Detroit Lions News: What’s next for linebacker Jarrad Davis?

(Photo by Tom Pennington/Getty Images)
(Photo by Tom Pennington/Getty Images) /

After the Detroit Lions decided to forgo starting middle linebacker Jarrad Davis’ fifth-year team option, will the former first-round pick have a future in Detroit beyond next season?

When I think of middle linebacker Jarrad Davis, the first thought that comes to mind is ‘bust.’  It’s a word many consider to be extreme, overused, and perhaps in some cases simply not true.  When it comes to the Detroit Lions former first-round pick, his on-field play hasn’t lived up to his first-round draft position.

You can do this with any draft, but looking at who went in the first round of the 2017 NFL Draft after Detroit selected Davis will make your stomach churn.  Tight end Evan Engram was picked 23rd by the Giants, the Bills selected Tre’Davious White 27th overall, the Steelers picked T.J. Watt 30th, and standout right tackle Ryan Ramczyk was taken by New Orleans Saints 32nd overall.

General Manager (GM) Bob Quinn and the Detroit Lions selected Davis with the 21st overall pick in the 2017 NFL Draft.  The second thing that comes to mind when I think of Davis is his inability to finish tackles in the open field.  How many times can you remember Davis slashing through the line of scrimmage, having a quarterback or ball carrier in his grasp only to see the play extended for a significant gain due to a missed tackle?  Much too often, right?

More from Detroit Jock City

Along with the missed tackles, Davis struggled mightily in coverage.  Davis has proven to be a tremendous athlete, but in today’s NFL, running backs add such a dynamic threat catching the football out of the backfield.  Perhaps if Davis performed better tackling in the open field, his lack of coverage abilities wouldn’t be as magnified.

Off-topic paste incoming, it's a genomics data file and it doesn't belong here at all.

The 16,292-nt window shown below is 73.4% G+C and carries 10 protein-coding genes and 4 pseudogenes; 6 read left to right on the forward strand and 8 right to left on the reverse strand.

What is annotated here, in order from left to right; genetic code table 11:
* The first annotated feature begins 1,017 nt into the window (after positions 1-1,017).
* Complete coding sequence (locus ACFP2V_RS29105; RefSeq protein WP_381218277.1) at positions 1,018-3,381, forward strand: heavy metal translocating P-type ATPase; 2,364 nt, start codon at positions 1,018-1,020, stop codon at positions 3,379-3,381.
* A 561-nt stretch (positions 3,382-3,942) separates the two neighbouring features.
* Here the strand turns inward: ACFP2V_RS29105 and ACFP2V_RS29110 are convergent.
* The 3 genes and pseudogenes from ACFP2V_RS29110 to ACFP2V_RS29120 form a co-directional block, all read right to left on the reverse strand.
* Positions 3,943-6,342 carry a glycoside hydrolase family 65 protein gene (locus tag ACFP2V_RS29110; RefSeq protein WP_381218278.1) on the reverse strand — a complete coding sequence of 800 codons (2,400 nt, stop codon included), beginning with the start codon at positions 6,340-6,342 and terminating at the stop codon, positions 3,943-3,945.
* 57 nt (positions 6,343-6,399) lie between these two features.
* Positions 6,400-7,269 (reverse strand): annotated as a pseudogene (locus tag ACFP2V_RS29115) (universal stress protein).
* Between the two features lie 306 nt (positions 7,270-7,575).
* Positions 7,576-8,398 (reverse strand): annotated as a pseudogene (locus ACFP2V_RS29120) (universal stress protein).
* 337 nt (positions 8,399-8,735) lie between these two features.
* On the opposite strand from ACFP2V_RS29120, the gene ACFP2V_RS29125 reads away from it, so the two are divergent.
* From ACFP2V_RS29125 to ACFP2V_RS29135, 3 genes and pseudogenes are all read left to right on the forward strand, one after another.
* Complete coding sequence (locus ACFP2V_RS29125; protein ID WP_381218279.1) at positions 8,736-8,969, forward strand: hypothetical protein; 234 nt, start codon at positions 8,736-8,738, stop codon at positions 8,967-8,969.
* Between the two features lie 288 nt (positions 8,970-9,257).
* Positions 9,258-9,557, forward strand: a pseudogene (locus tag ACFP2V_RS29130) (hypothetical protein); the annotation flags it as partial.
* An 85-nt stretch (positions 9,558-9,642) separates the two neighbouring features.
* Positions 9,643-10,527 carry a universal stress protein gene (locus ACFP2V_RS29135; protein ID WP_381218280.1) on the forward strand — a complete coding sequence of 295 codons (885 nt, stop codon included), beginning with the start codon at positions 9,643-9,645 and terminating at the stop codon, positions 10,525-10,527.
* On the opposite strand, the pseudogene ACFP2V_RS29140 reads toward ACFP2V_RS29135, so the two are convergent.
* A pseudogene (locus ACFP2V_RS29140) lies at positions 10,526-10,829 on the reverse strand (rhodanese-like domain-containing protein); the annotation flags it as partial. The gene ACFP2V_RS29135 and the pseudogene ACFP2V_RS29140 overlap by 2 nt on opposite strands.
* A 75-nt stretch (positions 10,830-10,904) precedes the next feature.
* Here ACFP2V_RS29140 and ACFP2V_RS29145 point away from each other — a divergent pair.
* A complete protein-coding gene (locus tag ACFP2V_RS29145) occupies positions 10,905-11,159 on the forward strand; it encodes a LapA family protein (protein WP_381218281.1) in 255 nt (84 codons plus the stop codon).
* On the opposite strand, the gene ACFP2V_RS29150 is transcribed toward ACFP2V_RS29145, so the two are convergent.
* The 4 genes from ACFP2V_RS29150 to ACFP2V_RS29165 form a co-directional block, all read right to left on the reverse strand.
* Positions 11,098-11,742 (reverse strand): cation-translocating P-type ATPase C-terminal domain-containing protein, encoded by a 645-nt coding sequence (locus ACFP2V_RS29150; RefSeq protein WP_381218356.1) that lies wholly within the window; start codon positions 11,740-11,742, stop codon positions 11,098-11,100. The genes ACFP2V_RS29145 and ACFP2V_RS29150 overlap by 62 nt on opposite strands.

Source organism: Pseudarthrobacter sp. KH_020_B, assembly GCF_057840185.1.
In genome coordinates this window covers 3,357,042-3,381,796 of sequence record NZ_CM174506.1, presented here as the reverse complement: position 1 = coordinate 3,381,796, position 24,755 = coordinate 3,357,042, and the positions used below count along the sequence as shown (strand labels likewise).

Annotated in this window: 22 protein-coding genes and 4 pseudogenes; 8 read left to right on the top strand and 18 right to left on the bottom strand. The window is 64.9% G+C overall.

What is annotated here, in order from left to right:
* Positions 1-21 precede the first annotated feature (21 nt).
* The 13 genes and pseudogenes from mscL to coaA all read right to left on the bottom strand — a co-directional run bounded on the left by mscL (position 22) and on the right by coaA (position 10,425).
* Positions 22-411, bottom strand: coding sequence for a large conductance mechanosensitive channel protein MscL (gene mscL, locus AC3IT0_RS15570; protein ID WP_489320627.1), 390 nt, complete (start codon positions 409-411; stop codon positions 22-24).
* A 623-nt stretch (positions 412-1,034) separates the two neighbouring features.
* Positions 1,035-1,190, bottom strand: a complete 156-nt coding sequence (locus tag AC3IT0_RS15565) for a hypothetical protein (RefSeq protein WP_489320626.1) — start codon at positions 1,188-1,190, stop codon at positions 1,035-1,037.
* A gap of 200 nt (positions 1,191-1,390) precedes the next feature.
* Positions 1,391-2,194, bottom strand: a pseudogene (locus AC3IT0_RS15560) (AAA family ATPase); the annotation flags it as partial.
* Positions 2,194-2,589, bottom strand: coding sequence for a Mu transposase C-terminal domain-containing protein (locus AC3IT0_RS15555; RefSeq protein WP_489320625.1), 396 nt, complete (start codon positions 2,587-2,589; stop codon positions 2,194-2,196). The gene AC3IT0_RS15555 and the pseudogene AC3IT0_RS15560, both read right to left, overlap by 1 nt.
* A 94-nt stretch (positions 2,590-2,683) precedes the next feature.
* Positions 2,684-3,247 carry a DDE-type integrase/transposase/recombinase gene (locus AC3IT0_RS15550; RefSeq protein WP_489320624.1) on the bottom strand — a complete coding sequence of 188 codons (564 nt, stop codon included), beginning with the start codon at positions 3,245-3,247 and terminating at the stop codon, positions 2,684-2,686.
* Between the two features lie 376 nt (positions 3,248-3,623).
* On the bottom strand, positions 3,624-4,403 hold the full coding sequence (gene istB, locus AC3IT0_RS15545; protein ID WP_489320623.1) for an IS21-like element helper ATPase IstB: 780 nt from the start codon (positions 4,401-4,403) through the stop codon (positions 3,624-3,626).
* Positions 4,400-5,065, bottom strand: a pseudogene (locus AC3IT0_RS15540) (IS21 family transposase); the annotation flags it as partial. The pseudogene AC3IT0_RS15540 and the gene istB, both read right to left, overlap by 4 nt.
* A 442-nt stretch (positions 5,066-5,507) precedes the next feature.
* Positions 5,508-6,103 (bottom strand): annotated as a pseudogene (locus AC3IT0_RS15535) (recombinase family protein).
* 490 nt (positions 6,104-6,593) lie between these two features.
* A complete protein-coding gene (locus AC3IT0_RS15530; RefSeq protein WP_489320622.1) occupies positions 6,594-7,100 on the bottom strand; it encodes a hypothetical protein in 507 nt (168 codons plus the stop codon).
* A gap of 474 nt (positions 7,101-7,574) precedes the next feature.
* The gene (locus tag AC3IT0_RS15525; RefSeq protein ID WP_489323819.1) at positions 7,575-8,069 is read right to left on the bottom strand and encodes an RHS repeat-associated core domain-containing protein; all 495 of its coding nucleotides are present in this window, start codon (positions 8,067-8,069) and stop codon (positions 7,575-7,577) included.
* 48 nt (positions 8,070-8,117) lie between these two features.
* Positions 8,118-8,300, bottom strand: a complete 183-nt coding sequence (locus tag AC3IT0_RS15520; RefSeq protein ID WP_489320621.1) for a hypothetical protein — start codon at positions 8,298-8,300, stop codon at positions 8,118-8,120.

Missed tackles won’t prevent the catch, but limiting the play to four or five yards rather than having a five-yard catch turn into a 10-yard gallop after the catch would drastically help the Detroit defense.  Last season Davis was targeted 34 times in the passing game; he allowed 26 receptions that averaged a whopping 15.3 yards per catch. Yikes.

According to Pro Football Focus (PFF), Davis produced a dreadful 40.4 overall grade.  His coverage mark was even worse, coming in at 32.6 overall.  One thing that stands out is his above-average 72.8 pass rush mark rewarded to Davis by PFF.

I’ve mentioned in the past that perhaps Davis should be experimented with as an edge rusher now that the Detroit Lions have a surging second-year linebacker in Jahlani Tavai, who can play both inside or out if needed along with Reggie Ragland.

Davis isn’t the prototypical Matt Patricia middle linebacker.  Davis is a lean, athletic sideline-to-sideline type backer rather than the large-framed, space eater like Dont’a Hightower at 260-pounds.  Perhaps sliding Davis outside will do a world of good.

Detroit will start veteran Jamie Collins as one outside linebacker, and rookie Julian Okwara as the other edge rusher.  I’d love to see the Lions rotate Davis with Okwara and Christian Jones opposite Collins to see if the rotation can create a much-needed consistent pass rush.  Davis was rewarded with 12 hurries last season after recording an impressive 30 hurries in 2018.

Next. Top 3 match-ups to look forward to in 2020. dark

If Davis can find a role as a pass-rusher, he’s versatility being able to play as a depth inside linebacker and blitzing edge rusher should earn him a second contract with the Detroit Lions.